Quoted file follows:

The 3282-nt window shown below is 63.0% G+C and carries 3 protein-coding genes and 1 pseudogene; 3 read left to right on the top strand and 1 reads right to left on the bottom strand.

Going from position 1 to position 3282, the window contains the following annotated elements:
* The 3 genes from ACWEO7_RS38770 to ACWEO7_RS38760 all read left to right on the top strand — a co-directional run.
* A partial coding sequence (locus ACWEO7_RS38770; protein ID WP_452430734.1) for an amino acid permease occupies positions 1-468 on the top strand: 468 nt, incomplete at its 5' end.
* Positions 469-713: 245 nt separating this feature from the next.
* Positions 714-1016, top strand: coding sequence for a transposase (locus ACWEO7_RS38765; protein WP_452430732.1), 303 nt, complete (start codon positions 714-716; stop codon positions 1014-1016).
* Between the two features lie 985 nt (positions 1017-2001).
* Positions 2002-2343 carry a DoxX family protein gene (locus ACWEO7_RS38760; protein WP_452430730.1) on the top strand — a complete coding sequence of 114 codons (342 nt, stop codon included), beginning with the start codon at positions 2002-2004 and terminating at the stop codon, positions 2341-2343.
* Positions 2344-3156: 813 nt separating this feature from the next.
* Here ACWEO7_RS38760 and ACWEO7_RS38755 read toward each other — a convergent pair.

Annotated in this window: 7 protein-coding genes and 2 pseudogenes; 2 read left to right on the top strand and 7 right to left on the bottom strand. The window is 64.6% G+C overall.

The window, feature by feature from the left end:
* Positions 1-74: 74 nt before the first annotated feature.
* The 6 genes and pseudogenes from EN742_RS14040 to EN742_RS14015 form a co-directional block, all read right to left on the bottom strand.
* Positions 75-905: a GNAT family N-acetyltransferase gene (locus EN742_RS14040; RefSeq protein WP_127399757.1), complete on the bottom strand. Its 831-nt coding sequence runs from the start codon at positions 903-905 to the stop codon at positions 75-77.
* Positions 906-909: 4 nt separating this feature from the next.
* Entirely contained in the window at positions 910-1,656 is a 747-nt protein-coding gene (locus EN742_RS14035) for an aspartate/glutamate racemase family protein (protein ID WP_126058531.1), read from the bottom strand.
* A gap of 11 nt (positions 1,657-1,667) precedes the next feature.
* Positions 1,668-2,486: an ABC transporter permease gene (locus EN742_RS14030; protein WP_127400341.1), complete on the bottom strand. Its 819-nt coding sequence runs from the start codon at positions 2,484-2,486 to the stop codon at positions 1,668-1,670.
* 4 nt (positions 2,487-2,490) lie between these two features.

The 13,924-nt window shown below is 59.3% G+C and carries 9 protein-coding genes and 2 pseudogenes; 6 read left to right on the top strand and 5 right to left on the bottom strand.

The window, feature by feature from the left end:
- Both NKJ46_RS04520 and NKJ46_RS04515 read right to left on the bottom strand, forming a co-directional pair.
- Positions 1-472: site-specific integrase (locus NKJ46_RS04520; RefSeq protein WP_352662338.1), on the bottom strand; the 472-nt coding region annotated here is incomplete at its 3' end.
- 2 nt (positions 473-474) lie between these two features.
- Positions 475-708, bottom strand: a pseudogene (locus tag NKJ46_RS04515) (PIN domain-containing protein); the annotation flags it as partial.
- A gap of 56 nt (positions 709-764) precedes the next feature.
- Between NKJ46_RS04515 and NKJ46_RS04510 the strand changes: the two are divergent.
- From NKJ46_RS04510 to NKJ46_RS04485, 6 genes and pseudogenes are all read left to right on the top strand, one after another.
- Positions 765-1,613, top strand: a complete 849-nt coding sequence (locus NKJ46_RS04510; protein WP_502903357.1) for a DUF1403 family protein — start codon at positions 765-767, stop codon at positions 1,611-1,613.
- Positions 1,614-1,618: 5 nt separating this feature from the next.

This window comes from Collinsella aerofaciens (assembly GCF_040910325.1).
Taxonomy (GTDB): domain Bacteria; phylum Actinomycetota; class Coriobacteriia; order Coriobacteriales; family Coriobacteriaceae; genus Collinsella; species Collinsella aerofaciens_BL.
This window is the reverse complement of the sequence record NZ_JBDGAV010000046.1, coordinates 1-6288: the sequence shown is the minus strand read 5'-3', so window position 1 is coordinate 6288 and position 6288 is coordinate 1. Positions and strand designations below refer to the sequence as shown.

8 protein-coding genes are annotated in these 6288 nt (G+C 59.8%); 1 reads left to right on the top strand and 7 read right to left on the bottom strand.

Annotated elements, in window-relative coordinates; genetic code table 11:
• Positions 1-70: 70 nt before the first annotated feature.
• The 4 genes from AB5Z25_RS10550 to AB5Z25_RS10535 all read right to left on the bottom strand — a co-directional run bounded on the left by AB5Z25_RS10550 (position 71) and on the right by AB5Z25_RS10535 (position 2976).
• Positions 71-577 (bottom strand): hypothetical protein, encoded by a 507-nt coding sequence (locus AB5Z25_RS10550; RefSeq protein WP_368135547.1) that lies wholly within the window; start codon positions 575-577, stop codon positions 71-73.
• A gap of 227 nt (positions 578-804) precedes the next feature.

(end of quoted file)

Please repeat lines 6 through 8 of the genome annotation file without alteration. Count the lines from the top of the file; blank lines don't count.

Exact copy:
* Positions 714-1016, top strand: coding sequence for a transposase (locus ACWEO7_RS38765; protein WP_452430732.1), 303 nt, complete (start codon positions 714-716; stop codon positions 1014-1016).
* Between the two features lie 985 nt (positions 1017-2001).
* Positions 2002-2343 carry a DoxX family protein gene (locus ACWEO7_RS38760; protein WP_452430730.1) on the top strand — a complete coding sequence of 114 codons (342 nt, stop codon included), beginning with the start codon at positions 2002-2004 and terminating at the stop codon, positions 2341-2343.